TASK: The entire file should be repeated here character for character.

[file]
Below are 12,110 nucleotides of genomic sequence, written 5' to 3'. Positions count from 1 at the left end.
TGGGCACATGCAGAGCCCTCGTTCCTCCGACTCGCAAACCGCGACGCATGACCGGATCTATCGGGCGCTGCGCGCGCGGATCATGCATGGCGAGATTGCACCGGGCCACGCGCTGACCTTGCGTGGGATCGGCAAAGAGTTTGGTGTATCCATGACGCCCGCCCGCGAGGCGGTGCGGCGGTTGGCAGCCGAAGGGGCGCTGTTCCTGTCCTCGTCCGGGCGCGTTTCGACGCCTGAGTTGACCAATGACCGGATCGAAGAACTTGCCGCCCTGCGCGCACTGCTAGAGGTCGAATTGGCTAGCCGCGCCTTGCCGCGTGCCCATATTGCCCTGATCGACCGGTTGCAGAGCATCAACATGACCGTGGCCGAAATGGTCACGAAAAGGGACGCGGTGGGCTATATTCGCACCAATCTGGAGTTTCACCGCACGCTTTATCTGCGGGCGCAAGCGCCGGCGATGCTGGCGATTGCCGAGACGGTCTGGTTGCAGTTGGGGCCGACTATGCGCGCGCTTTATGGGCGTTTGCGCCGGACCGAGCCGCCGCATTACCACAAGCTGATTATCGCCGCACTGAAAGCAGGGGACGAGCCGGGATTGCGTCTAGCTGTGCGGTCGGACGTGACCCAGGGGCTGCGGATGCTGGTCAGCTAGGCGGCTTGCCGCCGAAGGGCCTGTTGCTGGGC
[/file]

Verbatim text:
Below are 12,110 nucleotides of genomic sequence, written 5' to 3'. Positions count from 1 at the left end.
TGGGCACATGCAGAGCCCTCGTTCCTCCGACTCGCAAACCGCGACGCATGACCGGATCTATCGGGCGCTGCGCGCGCGGATCATGCATGGCGAGATTGCACCGGGCCACGCGCTGACCTTGCGTGGGATCGGCAAAGAGTTTGGTGTATCCATGACGCCCGCCCGCGAGGCGGTGCGGCGGTTGGCAGCCGAAGGGGCGCTGTTCCTGTCCTCGTCCGGGCGCGTTTCGACGCCTGAGTTGACCAATGACCGGATCGAAGAACTTGCCGCCCTGCGCGCACTGCTAGAGGTCGAATTGGCTAGCCGCGCCTTGCCGCGTGCCCATATTGCCCTGATCGACCGGTTGCAGAGCATCAACATGACCGTGGCCGAAATGGTCACGAAAAGGGACGCGGTGGGCTATATTCGCACCAATCTGGAGTTTCACCGCACGCTTTATCTGCGGGCGCAAGCGCCGGCGATGCTGGCGATTGCCGAGACGGTCTGGTTGCAGTTGGGGCCGACTATGCGCGCGCTTTATGGGCGTTTGCGCCGGACCGAGCCGCCGCATTACCACAAGCTGATTATCGCCGCACTGAAAGCAGGGGACGAGCCGGGATTGCGTCTAGCTGTGCGGTCGGACGTGACCCAGGGGCTGCGGATGCTGGTCAGCTAGGCGGCTTGCCGCCGAAGGGCCTGTTGCTGGGC